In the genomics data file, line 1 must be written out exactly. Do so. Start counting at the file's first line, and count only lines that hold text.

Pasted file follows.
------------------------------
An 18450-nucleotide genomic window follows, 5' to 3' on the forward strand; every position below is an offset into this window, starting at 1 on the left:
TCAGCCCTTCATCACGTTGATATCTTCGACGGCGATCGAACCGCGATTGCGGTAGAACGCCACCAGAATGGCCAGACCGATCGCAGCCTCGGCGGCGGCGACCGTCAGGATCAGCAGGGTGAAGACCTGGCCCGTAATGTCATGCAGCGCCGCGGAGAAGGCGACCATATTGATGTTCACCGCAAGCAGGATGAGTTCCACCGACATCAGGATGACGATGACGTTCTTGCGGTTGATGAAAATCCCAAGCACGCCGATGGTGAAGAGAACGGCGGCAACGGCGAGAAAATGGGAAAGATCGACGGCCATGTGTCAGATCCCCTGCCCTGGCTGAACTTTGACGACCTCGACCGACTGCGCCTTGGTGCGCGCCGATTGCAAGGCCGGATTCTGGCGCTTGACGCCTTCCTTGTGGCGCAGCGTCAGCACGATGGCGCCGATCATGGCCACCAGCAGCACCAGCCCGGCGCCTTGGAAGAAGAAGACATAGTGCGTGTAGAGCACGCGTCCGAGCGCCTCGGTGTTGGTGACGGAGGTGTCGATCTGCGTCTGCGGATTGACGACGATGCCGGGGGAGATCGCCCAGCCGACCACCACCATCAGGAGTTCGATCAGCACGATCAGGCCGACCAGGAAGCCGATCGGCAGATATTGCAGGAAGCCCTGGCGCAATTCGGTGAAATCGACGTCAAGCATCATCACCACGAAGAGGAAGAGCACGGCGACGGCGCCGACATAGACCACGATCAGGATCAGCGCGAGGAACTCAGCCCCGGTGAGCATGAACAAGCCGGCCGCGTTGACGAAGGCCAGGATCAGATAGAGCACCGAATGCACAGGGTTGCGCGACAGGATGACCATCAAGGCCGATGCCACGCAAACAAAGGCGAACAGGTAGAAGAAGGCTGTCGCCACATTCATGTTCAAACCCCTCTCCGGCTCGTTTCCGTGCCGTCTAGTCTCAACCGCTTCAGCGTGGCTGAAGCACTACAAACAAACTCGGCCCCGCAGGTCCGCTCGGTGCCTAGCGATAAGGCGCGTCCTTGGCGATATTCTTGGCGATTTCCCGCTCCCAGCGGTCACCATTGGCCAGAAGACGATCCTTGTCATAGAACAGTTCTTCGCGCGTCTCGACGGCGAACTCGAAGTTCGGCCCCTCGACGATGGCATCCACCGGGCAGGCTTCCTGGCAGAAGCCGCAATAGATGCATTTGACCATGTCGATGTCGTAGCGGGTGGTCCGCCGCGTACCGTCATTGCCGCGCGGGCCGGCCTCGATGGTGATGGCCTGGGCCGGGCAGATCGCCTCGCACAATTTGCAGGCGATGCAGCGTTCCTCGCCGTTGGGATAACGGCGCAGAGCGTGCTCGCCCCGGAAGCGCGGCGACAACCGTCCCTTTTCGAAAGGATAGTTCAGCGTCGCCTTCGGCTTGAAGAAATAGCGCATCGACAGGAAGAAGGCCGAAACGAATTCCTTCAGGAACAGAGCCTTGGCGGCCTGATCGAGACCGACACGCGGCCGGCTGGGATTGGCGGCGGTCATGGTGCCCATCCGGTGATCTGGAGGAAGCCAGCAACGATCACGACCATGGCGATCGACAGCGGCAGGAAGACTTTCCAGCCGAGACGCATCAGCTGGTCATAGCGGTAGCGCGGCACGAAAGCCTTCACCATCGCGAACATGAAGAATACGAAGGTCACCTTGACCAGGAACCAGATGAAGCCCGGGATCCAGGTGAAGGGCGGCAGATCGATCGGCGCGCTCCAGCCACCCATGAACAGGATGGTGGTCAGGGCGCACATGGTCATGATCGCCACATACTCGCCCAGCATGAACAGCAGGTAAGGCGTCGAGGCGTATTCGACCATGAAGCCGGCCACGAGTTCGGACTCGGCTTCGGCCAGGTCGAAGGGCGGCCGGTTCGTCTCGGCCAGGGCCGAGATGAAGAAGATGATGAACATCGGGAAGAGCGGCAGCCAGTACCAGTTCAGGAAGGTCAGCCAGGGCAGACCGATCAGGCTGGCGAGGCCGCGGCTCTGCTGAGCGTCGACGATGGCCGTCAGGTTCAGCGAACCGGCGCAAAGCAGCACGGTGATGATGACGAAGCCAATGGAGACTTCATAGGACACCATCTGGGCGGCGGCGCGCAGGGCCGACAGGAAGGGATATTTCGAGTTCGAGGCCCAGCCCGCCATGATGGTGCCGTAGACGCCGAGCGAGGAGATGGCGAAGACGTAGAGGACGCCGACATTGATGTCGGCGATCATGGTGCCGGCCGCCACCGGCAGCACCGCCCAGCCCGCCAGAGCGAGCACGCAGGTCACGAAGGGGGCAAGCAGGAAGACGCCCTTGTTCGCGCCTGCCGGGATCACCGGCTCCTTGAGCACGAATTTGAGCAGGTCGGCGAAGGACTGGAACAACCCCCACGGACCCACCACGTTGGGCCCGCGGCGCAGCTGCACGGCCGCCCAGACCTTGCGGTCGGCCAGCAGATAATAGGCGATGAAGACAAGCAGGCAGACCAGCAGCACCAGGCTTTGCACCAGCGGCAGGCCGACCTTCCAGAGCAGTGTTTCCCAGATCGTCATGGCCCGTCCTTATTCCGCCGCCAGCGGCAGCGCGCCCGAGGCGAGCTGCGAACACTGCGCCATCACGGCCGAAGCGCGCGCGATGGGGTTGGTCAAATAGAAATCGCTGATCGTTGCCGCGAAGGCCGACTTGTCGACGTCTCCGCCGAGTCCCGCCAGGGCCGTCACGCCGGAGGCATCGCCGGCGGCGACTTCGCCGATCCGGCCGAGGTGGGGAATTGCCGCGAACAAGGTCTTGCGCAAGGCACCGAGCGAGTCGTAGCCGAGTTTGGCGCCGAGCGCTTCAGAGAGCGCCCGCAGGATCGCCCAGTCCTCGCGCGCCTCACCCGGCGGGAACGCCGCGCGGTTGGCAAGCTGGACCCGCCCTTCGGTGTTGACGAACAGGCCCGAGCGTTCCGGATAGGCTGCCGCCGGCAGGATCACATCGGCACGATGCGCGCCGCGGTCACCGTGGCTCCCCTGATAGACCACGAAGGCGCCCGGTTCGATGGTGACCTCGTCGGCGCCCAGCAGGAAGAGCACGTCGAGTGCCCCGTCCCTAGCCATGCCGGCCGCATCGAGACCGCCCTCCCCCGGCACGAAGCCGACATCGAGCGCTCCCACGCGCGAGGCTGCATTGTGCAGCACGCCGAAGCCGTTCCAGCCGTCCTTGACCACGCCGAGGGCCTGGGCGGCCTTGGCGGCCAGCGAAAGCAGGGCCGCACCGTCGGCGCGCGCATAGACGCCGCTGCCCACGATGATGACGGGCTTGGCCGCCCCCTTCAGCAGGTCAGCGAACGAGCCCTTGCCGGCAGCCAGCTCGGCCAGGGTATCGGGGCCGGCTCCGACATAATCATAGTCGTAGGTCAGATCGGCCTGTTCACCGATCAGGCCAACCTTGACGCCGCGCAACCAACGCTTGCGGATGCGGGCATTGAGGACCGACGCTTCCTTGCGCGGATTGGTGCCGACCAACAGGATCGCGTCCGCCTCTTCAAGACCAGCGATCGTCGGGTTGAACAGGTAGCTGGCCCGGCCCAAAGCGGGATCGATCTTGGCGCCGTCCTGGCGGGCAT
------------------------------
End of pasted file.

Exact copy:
An 18450-nucleotide genomic window follows, 5' to 3' on the forward strand; every position below is an offset into this window, starting at 1 on the left: